posted by happyroach at 9:59 AM on April 25, 2012


Huh. Pretty close:
	-----------------------------------
	| |                             | |
	| |                             | |
	| |     a red wheel 		| |
	| |     barrow                  | |
	| |     glazed with rain        | |
	| |     water                   | |
	| |     beside the white        | |
	| |     chickens                | |
	| |                             | |
	| |                             | |
	| ------------------------------- |
	|                                 |
	|                                 |
	-----------------------------------

posted by klarck at 10:01 AM on April 25, 2012 [3 favorites]


Instead, this thing is just sending a picture to someone, who types in a description. Uh, yay?

Add a text-to-speech module and it would be a visual version of the Voice Relay Service for TTY users.
posted by Mars Saxman at 10:29 AM on April 25, 2012


Living in LA you see a lot of character actors on the street you kind of recognize, but can't pinpoint exactly what they were in. This camera would be incredibly useful for that. "A busy street, an old rusted light post, the serial rapist's roommate from that one Law and Order."
posted by joechip at 10:31 AM on April 25, 2012 [1 favorite]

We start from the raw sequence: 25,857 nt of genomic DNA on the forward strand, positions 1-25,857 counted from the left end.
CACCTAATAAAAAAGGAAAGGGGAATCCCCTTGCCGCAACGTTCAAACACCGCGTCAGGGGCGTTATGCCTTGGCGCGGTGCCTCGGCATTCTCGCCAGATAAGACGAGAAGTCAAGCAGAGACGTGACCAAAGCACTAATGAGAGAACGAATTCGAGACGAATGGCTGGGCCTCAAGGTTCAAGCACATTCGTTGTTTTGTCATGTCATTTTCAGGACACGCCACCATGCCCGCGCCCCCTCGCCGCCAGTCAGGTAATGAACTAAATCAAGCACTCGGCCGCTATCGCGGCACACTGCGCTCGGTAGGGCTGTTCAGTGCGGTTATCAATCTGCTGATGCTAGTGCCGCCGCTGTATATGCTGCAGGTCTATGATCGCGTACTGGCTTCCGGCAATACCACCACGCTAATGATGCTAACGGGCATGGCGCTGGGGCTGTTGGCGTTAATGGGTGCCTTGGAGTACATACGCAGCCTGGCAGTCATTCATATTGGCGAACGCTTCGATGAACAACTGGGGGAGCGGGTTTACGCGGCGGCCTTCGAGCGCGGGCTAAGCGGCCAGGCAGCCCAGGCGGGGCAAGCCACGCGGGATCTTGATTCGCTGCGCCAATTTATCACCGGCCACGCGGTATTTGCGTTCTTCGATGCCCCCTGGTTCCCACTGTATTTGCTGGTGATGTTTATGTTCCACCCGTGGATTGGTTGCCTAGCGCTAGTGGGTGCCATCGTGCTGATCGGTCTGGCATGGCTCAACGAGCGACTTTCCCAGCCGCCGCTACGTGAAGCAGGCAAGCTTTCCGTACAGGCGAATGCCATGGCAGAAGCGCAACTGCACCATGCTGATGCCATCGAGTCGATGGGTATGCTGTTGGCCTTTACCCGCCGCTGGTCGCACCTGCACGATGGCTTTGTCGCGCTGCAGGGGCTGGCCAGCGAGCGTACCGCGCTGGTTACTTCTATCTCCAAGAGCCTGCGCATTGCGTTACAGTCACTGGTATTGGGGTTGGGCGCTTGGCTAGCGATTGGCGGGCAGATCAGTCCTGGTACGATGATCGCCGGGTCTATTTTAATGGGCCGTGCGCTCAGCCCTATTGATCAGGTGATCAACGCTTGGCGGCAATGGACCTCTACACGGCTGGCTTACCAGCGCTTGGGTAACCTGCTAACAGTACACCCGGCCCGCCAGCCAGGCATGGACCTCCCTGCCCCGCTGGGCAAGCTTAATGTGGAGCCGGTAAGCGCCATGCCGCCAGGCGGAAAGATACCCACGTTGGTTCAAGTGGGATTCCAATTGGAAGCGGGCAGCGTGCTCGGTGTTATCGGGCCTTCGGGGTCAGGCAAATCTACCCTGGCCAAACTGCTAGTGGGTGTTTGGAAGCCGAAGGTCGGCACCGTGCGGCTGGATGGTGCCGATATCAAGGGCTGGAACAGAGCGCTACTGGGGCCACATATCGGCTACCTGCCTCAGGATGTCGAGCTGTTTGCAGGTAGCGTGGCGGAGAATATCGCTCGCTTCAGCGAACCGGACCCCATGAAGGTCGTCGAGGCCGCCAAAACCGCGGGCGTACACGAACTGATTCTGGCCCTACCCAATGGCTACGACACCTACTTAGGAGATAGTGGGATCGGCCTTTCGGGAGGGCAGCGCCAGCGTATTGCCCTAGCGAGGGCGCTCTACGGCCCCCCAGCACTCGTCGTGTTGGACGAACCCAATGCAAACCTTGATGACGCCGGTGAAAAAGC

At the SF MOMA right now, there's an exhibit with a big screen that describes everything happening in the room, as though it were a script for a play. After you realize it's describing you, you look around and realize there's a guy at a table nonchalantly typing it. It's fun for about a minute, then it makes you feel really weird and self-conscious.
posted by roll truck roll at 10:39 AM on April 25, 2012 [6 favorites]


Here's what I want to happen:

One descriptive camera takes a picture of another descriptive camera.

Result = ?
posted by jeremias at 10:48 AM on April 25, 2012


Wait, what is the point of this? If you’re just sending a picture to someone to type a description, couldn’t you just type a description, and wouldn’t it be better?
posted by bongo_x at 11:03 AM on April 25, 2012


You might be thinking about it wrong, bongo. I don't think these are going to go into mass production. It's:

1) An example of how you can do interesting things when you combine automation with crowdsourced labor, and
2) A funny sort of meditation on the purpose and limitations of a camera.
posted by roll truck roll at 11:09 AM on April 25, 2012 [1 favorite]


I’m fully aware that I’m not getting it. So, it’s like some sort of Rube Goldberg machine for asking someone "what does this look like?"
posted by bongo_x at 11:36 AM on April 25, 2012 [3 favorites]


That first sentence needs some sort of smilie thing on it, by the way.
posted by bongo_x at 11:37 AM on April 25, 2012


Wait, what is the point of this? If you’re just sending a picture to someone to type a description, couldn’t you just type a description, and wouldn’t it be better?

You're asking if it would be better to do something for ones-self, rather than have an invisible poor person do it for you? Please. This is America
posted by crayz at 11:46 AM on April 25, 2012 [7 favorites]


Is there already a website of alt text farce comedy? There ought to be.
posted by rahnefan at 11:49 AM on April 25, 2012


Less Ray's Rolex and more a first step toward Stephenson's Young Lady's Illustrated Primer, yes?